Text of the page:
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Paraspinal muscle activity during symmetrical and asymmetrical weight training in idiopathic scoliosis


Schmid, A B; Dyer, L; Böni, Thomas; Held, U; Brunner, F (2010). Paraspinal muscle activity during symmetrical and asymmetrical weight training in idiopathic scoliosis. Journal of Sport Rehabilitation, 19(3):315-327.

Abstract

Context: Various studies report decreased muscle activation in the concavity of the curve in patients with scoliosis. Such decreased muscle-performance capacity could lead to sustained postural deficits. Objective: To investigate whether specific asymmetrical sports therapy exercises rather than symmetrical back strengthening can increase EMG amplitudes of paraspinal muscles in the concavity of the curve. Design: Cross-sectional. Setting: Laboratory. Participants: 16 patients with idiopathic scoliosis. Interventions: Patients performed 4 back-strengthening exercises (front press, lat pull-down, roman chair, bent-over barbell row) during 1 test session. Each exercise was performed in a symmetrical and asymmetrical variant and repeated 3 times. Main Outcome Measure: EMG amplitudes of the paraspinal muscles were recorded in the thoracic and lumbar apexes of the scoliotic curve during each exercise. Ratios of convex- to concave-side EMG activity were calculated. Results: Statistical analysis revealed that the asymmetrical variants of front press at the lumbar level (P = .002) and roman chair and bent-over barbell row at the thoracic level (P < .0001, .001 respectively) were superior in increasing EMG amplitudes in the concavity of the scoliotic curve. Conclusions: Specific asymmetrical exercises increase EMG amplitudes of paraspinal muscles in the concavity. If confirmed in longitudinal studies measuring improvements of postural deficits, these exercises may advance care of patients with scoliosis.

Context: Various studies report decreased muscle activation in the concavity of the curve in patients with scoliosis. Such decreased muscle-performance capacity could lead to sustained postural deficits. Objective: To investigate whether specific asymmetrical sports therapy exercises rather than symmetrical back strengthening can increase EMG amplitudes of paraspinal muscles in the concavity of the curve. Design: Cross-sectional. Setting: Laboratory. Participants: 16 patients with idiopathic scoliosis. Interventions: Patients performed 4 back-strengthening exercises (front press, lat pull-down, roman chair, bent-over barbell row) during 1 test session. Each exercise was performed in a symmetrical and asymmetrical variant and repeated 3 times. Main Outcome Measure: EMG amplitudes of the paraspinal muscles were recorded in the thoracic and lumbar apexes of the scoliotic curve during each exercise. Ratios of convex- to concave-side EMG activity were calculated. Results: Statistical analysis revealed that the asymmetrical variants of front press at the lumbar level (P = .002) and roman chair and bent-over barbell row at the thoracic level (P < .0001, .001 respectively) were superior in increasing EMG amplitudes in the concavity of the scoliotic curve. Conclusions: Specific asymmetrical exercises increase EMG amplitudes of paraspinal muscles in the concavity. If confirmed in longitudinal studies measuring improvements of postural deficits, these exercises may advance care of patients with scoliosis.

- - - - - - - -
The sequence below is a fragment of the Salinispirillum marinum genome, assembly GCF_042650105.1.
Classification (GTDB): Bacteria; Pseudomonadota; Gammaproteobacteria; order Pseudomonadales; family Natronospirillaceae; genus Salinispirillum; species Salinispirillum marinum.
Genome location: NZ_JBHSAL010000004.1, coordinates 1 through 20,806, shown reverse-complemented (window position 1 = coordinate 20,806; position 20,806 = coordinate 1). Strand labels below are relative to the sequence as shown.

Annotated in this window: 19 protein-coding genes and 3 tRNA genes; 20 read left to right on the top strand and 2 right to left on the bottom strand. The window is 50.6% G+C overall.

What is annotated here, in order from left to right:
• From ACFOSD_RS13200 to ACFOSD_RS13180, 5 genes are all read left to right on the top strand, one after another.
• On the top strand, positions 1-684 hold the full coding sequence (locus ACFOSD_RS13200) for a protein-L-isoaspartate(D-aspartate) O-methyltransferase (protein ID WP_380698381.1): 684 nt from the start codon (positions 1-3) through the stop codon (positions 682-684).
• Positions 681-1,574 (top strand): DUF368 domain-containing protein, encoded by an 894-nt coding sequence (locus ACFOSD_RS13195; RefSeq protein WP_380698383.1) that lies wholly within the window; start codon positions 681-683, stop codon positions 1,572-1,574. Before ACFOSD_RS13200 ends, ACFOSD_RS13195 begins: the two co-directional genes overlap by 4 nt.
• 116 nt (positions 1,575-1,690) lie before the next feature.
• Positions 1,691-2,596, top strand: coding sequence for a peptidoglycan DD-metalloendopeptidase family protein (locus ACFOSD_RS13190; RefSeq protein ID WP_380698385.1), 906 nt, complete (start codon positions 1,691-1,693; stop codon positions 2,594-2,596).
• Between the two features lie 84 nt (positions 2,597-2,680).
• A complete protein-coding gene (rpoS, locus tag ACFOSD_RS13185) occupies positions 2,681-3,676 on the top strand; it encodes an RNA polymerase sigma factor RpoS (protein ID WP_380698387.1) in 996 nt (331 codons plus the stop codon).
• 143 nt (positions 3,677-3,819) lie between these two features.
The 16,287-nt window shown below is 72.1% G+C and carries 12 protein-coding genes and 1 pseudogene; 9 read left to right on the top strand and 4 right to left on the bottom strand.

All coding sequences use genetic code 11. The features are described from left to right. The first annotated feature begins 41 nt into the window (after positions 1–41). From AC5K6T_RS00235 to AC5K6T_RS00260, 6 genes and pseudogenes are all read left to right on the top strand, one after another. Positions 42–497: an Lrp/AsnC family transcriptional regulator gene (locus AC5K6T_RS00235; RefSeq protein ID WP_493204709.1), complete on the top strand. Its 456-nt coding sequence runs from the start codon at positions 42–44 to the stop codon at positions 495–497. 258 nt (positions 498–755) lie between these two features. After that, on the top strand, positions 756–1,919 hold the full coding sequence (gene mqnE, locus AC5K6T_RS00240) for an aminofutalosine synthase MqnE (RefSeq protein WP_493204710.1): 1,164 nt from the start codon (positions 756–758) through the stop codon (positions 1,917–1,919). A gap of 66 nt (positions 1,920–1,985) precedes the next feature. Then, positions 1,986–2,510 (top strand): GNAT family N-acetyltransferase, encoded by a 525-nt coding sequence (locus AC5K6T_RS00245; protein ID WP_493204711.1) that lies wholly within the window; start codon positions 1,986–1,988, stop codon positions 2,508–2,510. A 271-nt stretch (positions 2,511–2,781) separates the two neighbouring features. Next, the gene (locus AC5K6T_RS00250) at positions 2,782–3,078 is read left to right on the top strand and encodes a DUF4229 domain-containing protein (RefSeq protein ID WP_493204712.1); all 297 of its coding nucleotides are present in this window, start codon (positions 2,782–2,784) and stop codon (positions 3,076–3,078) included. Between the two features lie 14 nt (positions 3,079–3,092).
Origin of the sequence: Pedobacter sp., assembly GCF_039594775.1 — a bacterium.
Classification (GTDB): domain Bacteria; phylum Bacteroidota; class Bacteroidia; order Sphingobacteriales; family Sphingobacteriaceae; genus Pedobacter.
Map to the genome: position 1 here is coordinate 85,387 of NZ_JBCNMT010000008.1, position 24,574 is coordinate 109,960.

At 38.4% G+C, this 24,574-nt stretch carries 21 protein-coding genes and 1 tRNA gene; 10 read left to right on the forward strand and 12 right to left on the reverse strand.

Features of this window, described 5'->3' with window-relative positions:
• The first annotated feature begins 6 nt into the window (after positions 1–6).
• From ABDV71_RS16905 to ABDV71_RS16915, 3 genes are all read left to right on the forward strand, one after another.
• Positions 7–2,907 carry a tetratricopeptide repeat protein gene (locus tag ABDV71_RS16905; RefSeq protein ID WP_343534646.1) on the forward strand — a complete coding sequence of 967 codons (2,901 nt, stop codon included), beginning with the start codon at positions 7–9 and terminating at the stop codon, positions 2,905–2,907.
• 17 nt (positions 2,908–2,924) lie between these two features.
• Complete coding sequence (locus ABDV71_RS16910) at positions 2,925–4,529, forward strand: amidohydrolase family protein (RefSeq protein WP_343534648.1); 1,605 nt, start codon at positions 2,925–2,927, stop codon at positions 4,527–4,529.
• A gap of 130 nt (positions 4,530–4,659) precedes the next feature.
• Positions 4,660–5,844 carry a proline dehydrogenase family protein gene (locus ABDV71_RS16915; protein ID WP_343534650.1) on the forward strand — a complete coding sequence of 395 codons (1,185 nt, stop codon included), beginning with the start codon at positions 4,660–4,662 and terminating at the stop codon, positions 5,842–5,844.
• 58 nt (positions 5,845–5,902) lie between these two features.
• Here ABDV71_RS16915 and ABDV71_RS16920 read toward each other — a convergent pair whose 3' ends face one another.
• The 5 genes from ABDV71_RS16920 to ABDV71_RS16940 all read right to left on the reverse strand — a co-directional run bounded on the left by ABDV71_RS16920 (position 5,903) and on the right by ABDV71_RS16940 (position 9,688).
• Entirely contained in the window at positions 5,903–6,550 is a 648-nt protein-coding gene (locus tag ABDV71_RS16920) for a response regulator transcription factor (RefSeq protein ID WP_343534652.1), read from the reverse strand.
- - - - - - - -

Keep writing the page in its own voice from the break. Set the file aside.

Citations

6 citations in Web of Science®
8 citations in Scopus®
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Additional indexing

Item Type:Journal Article, refereed, original work
Communities & Collections:04 Faculty of Medicine > University Hospital Zurich > Clinic and Policlinic for Internal Medicine
04 Faculty of Medicine > Balgrist University Hospital, Swiss Spinal Cord Injury Center
Dewey Decimal Classification:610 Medicine & health
Language:English
Date:2010
Deposited On:21 Feb 2011 11:16
Last Modified:14 Aug 2016 09:48
Publisher:Human Kinetics
ISSN:1056-6716
Publisher DOI:10.1123/jsr.19.3.315
Official URL:http://journals.humankinetics.com/jsr-back-issues/jsr-volume-19-issue-3-august-2010/paraspinal-muscle-activity-during-symmetrical-and-asymmetrical-weight-training-in-idiopathic-scoliosis-
PubMed ID:20811080

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